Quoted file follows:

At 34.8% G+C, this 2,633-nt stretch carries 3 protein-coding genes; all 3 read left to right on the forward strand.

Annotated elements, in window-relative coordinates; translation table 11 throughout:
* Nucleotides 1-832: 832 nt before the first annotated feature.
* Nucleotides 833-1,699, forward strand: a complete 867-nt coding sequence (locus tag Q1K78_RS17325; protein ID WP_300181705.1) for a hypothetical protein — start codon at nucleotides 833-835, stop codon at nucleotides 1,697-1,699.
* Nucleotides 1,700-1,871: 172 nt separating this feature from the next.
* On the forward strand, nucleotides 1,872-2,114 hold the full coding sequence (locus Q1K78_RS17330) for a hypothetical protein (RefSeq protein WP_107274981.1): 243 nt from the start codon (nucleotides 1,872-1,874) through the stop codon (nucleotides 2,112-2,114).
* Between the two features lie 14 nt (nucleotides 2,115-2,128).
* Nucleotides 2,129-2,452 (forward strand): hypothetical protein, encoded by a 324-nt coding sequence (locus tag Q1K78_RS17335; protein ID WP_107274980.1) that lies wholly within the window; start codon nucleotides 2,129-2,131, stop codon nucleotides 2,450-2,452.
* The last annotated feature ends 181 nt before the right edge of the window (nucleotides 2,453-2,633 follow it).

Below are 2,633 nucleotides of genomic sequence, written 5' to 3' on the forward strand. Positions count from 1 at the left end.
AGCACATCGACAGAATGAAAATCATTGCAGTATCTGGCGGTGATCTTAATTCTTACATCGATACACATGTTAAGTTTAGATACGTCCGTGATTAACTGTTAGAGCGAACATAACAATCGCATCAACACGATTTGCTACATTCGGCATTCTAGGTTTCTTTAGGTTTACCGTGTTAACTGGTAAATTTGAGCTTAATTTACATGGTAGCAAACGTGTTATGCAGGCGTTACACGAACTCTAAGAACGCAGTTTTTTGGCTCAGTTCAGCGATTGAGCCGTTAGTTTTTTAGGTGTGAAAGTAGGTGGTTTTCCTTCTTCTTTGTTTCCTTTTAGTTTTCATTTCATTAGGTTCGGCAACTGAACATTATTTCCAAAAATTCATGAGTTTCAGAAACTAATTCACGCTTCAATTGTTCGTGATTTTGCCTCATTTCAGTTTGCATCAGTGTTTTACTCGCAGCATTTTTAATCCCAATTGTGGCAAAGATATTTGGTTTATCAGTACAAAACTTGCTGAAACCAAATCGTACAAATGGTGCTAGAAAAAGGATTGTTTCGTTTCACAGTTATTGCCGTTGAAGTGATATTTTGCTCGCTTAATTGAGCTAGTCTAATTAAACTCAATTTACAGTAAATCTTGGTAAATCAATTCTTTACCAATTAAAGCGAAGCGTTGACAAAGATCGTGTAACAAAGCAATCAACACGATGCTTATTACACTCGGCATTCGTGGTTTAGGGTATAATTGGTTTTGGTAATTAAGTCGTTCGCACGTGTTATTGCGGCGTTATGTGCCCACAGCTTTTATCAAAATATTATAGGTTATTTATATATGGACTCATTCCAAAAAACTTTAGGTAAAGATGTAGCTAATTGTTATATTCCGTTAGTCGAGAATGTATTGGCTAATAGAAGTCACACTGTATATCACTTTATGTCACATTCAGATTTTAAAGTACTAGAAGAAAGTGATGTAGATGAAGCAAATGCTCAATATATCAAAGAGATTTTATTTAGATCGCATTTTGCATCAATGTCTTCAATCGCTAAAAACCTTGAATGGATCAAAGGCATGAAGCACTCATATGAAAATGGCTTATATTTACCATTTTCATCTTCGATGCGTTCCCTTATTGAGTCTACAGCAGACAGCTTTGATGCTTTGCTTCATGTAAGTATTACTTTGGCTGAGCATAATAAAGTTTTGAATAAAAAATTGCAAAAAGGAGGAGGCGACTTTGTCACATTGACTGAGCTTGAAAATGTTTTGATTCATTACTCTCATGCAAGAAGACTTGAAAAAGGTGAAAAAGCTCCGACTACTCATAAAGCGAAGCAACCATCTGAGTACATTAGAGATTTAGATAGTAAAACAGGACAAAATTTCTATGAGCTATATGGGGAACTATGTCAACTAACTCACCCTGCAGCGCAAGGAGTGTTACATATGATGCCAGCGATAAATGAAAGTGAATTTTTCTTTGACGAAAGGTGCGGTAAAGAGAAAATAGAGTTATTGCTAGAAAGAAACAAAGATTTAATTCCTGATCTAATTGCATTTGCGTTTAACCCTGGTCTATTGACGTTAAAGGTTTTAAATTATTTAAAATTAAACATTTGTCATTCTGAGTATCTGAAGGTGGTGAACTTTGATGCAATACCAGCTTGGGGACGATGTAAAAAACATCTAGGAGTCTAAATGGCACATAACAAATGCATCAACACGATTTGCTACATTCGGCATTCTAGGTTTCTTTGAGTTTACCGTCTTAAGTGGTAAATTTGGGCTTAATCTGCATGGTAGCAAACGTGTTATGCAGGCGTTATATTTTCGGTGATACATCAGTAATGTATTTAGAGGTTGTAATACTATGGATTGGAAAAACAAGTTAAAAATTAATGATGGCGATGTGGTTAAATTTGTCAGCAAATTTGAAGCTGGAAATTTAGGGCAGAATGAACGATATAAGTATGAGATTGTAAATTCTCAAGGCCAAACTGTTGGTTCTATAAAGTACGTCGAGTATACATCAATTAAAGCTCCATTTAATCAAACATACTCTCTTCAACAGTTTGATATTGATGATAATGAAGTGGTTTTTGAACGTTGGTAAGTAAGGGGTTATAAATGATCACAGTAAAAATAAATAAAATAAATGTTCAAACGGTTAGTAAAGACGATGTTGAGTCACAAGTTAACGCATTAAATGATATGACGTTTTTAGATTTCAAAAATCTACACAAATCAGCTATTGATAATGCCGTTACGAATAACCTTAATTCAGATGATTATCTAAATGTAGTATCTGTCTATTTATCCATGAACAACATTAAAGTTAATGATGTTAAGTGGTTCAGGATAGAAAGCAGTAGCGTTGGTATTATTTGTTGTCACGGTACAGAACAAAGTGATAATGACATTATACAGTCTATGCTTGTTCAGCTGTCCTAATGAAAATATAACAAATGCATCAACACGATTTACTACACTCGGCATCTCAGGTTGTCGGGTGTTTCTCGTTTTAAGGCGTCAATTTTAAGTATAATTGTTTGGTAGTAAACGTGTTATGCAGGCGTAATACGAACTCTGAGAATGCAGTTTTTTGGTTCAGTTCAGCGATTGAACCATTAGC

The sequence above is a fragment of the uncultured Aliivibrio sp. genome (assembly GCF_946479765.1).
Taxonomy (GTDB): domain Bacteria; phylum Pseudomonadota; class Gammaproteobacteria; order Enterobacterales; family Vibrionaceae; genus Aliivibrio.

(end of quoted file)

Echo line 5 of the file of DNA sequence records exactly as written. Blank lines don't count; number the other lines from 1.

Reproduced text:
* Nucleotides 1,700-1,871: 172 nt separating this feature from the next.